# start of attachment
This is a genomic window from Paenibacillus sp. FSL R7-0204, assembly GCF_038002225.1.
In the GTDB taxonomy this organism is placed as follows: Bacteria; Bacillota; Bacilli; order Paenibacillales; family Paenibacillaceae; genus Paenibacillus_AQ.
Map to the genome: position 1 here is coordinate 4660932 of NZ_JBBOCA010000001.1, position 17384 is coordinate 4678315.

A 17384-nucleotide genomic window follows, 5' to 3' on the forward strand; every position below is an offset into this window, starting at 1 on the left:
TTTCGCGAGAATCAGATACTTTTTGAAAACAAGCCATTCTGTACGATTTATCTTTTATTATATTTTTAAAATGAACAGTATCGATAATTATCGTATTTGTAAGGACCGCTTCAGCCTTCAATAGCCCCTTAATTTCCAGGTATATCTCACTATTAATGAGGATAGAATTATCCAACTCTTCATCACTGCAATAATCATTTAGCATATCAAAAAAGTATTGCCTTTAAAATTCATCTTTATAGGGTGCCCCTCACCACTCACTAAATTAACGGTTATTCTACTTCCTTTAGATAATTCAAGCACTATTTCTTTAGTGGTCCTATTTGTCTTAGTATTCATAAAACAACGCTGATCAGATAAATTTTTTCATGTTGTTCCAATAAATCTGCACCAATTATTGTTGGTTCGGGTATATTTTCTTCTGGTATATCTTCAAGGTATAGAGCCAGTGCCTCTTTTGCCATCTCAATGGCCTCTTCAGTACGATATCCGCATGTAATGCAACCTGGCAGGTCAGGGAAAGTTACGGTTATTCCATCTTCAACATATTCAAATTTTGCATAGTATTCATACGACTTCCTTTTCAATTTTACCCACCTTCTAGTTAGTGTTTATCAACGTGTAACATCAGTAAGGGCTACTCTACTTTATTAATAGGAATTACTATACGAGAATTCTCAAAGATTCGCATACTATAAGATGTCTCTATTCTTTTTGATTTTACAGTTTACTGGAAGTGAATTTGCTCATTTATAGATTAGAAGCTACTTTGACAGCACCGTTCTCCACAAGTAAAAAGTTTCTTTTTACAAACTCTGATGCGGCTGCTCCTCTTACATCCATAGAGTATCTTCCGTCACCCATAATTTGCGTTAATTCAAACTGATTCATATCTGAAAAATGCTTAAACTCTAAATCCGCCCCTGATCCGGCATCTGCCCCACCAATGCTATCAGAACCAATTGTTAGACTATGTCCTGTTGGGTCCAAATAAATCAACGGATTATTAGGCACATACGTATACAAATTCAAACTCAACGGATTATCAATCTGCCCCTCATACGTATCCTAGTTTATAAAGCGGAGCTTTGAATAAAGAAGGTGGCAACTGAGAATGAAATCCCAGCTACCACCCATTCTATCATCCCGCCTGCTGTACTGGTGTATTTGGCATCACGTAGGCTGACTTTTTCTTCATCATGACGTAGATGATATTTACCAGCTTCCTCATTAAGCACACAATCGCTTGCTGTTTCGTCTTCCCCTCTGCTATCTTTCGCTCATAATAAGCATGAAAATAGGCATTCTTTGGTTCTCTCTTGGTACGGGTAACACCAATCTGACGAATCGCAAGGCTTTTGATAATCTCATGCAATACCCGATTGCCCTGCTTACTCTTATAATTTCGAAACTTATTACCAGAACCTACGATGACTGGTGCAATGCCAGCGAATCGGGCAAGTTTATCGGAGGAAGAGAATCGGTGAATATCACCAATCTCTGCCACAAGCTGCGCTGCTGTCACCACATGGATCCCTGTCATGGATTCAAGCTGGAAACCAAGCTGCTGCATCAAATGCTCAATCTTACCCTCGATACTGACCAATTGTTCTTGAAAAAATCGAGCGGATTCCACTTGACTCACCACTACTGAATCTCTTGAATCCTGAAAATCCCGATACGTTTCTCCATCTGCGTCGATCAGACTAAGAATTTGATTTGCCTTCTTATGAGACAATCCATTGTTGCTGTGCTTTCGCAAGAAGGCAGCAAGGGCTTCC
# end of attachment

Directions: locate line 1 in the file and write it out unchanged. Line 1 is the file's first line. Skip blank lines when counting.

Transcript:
This is a genomic window from Paenibacillus sp. FSL R7-0204, assembly GCF_038002225.1.